Phillies Defeat Pirates Greene Goes 9 In 8-3 Blowout

Posted: September 21, 1991

PITTSBURGH — Is there anything this guy can't do?

He beat the playoff-bound Pirates for the second time in six days.

He threw his third complete game of the season.

He passed the 200-inning mark, in his first full year in the majors.

And he even ripped two hits, hiking his batting average to .265. Most of the mates playing behind him can't match that mark.

All told, said Tommy Greene: "It makes me feel like they can count on me, and that, if I'm healthy, I'll be there if they need me. Two hundred innings is a plateau for me. I haven't pitched that many since the year I got out of high school."

The Pirates are driving for a pennant in high style, and last night's 8-3 trouncing probably has all the impact of a pebble landing in a roaring river. Indeed, with the St. Louis Cardinals' loss to the New York Mets, Pittsburgh's magic number to clinch the East Division dwindled to three. But for the Phils, at least, it was an evening of multiple pleasures.

They won their fourth straight, and they did it with a touch of brawn - Dickie Thon homered, Charlie Hayes hit four singles - but mostly, they did it with an overdose of good fortune.

Put it this way: They scored four runs in the third inning, and never got the ball out of the infield. In the words of Phils manager Jim Fregosi: "We had a St. Louis Cardinal offense out there - high choppers, infield hits, and speed. The kid (Pirates starter Randy Tomlin) really didn't get the best of it."

All the key breaks accrued to the visitors. The Phils weren't exactly ripping shots to the far corners of the stadium. Tomlin throws four different pitches, usually for strikes, and he changes speeds well. He seemed to be doing all the right things. But the balls kept landing in the wrong places.

In the pivotal third, Randy Ready bounced a ball to the shortstop hole, and beat Jay Bell's throw. Thon walked on five pitches. Wes Chamberlain came to the plate, and the Pirates held a mound conference - no surprise, since Chamberlain entered the game hitting .410 against the team that lost him in a waiver snafu last summer.

With the count 2-0, Tomlin threw a change-up. Chamberlain, swinging way ahead of the pitch, chopped a grounder to Bell, crossing in front of the second-base bag. Taking a short hop, Bell tried to cradle the ball against his chest. But it squirted loose, and the bases were loaded.

Later, Hayes recounted this key play: "The Pirates are a fundamentally sound team. If Jay comes up with that, he gets the double play. He was just trying to make a big play and help his pitcher. Physical errors are part of the game."

Facing John Kruk, Tomlin again did his job. Kruk rapped a bouncer to first baseman Orlando Merced, who had scads of time to nail Ready at home. But Merced threw the ball high and wide, and catcher Mike LaValliere did a fair imitation of those people who leap skyward in the Toyota commercials. LaValliere did haul down the errant throw, but by the time his feet hit the dirt, Ready had slid home with the first run.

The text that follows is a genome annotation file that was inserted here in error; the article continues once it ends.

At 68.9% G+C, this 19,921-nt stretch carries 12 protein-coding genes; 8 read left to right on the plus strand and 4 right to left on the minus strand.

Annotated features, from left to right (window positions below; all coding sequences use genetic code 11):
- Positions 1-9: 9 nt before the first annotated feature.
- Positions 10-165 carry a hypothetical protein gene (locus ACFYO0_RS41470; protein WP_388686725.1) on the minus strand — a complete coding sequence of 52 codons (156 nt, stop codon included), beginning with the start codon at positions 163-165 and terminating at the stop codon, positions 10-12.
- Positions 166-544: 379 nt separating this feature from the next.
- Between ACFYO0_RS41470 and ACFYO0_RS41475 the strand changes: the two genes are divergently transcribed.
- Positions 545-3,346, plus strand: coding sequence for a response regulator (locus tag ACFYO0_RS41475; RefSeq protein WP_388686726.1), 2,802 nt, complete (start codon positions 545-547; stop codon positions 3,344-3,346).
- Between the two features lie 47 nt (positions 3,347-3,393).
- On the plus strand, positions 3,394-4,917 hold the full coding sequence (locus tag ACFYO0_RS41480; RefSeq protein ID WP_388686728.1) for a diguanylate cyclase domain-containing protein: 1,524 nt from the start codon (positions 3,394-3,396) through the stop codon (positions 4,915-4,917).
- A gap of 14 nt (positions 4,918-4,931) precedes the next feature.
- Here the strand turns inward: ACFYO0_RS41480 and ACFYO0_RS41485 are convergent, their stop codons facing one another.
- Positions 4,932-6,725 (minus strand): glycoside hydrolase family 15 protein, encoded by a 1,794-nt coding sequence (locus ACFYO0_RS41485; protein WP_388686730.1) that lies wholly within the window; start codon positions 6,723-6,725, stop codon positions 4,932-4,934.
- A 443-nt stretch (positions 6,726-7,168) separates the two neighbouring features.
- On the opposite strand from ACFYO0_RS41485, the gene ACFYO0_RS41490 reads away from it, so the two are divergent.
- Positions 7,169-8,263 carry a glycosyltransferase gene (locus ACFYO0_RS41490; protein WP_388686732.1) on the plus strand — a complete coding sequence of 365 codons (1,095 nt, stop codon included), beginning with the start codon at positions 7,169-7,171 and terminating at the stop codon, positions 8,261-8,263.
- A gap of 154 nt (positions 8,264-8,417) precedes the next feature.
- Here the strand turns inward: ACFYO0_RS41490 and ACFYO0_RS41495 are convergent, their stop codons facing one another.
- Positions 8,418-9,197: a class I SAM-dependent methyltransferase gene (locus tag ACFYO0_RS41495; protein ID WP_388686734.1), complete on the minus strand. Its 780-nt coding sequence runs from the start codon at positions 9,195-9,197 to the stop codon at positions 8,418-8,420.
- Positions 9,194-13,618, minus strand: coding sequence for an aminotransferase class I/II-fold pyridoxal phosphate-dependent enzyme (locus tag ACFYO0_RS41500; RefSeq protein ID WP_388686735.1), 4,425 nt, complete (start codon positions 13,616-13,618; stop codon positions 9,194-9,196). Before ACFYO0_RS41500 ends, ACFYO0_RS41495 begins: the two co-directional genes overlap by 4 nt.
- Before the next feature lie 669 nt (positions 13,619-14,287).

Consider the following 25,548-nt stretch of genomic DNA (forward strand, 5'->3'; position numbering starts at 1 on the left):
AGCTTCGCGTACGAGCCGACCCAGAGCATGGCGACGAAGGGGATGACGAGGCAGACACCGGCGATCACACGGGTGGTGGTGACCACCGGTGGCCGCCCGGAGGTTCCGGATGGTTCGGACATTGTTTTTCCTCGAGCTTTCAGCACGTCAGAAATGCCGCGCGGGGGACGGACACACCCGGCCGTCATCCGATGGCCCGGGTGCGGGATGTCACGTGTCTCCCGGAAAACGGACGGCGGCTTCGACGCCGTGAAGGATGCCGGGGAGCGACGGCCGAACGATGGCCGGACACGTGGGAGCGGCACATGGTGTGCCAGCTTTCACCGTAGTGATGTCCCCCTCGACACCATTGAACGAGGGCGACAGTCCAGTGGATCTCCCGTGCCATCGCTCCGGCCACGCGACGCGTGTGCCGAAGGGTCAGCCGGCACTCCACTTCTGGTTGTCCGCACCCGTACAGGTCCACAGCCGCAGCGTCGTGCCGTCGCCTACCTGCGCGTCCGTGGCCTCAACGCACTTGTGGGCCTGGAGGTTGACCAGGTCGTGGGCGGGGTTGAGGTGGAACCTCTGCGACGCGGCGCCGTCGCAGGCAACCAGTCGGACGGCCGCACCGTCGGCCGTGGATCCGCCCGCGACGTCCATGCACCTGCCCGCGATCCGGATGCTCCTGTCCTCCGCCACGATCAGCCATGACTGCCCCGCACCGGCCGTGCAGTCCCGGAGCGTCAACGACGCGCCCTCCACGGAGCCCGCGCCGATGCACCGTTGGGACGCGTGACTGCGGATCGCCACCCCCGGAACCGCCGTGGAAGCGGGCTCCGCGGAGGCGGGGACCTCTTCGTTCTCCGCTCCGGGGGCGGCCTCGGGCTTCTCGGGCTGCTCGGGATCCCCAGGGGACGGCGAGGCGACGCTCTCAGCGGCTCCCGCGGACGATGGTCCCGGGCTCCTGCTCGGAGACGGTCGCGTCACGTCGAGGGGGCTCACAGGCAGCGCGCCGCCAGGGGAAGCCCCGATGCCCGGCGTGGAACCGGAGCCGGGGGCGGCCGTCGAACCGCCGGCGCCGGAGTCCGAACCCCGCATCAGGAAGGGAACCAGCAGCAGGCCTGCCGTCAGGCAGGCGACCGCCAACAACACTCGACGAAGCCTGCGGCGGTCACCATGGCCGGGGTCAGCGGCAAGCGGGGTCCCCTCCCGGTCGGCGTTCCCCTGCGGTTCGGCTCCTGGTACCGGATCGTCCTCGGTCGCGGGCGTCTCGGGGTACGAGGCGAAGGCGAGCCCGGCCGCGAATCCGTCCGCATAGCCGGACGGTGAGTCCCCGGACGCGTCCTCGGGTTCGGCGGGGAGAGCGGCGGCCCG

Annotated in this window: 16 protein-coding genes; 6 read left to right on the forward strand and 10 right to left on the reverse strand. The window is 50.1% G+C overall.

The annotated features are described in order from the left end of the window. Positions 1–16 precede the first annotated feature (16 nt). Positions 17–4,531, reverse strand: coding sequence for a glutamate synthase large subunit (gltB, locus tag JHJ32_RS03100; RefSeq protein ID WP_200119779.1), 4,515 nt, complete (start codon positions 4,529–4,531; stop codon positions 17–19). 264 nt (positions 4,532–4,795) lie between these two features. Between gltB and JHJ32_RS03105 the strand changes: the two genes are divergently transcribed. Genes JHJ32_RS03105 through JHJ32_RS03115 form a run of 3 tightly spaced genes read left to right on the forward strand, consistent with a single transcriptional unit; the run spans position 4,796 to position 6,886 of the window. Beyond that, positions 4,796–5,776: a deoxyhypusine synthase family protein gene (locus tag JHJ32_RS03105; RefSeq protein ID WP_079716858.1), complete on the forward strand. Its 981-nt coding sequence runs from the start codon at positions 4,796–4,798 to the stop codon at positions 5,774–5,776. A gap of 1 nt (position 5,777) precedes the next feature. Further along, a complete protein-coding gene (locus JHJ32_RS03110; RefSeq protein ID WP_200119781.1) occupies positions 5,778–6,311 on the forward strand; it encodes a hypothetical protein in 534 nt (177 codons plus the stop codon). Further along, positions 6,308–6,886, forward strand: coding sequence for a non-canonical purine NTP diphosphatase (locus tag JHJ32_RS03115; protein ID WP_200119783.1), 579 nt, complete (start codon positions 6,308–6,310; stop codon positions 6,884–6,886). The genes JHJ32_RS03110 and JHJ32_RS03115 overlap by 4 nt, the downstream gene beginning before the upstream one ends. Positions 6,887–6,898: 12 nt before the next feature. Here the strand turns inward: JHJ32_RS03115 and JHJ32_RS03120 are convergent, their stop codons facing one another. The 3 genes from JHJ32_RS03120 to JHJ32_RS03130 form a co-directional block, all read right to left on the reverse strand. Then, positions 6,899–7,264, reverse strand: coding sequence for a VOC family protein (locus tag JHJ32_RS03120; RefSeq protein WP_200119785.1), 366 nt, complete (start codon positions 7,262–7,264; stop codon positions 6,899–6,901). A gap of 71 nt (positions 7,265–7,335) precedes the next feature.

Then came a truly rare sight - something akin to seeing a bald eagle

circling Center City. Dale Murphy got an infield hit.

The veteran slugger isn't known for having hot wheels anymore, but he managed to reach base after chopping a grounder to Jose Lind behind second base. Thon scored, and the Phils were up by two.

Hayes followed with yet another chopper, a virtual replication of Murphy's underwhelming smash. Lind dove to the turf, gloved the ball and tried to feed Bell for the force play at second. But Murphy slid safely, and Chamberlain crossed the plate.

And they weren't through yet. Darrin Fletcher delivered yet another chopper, this time to the left side. Third baseman Steve Buechele made a smooth throw to Lind for the force on Hayes, but the grounder hadn't been hit hard enough for a double play. Fletcher crossed the first-base bag, and Kruk came home.

Meanwhile, Greene was mastering his emotions. The previous time he pitched here, on Aug. 14, he looked like a cross between Nolan Ryan and Bob Gibson - great velocity, awesome intimidation. He retired seven of the first nine hitters, including five in a row. Then he blew a 3-0 lead in the fourth, losing his composure after a walk and two hits.

But last night, after surrendering two doubles to start the fourth, he calmed himself and yielded only two hits the rest of the way. A month ago, he said: "I felt that, in general, I was walking around the mound too much between innings. They've talked to me about how to conserve my energy. Now I just want to stay on the dirt as long as I can, keep my rhythm, not take too much time in between pitches."

And the Phils were still lucking out. With one out and a runner aboard in the fourth, Chamberlain sliced a flare down the right-field line. With Lind in pursuit, the ball landed just inside the chalk. Lind grabbed it, but couldn't hold it. Bobby Bonilla, newly arrived on the scene, grabbed it, but he couldn't hold it either.

It looked like they were playing pepper down there. While they busied themselves, Chamberlain went to third, and Ready came home with the fifth run. Kruk followed with an RBI single, and Greene had the cushion to help him cruise.

In the end, it was a satisfying night for Fregosi. He was hardly eager to help the Pirates clinch the division title. "The only time you want to see that kind of celebration," he said, "is when you're personally involved in it."

And he hopes that a pitcher like Greene can make it happen some day.

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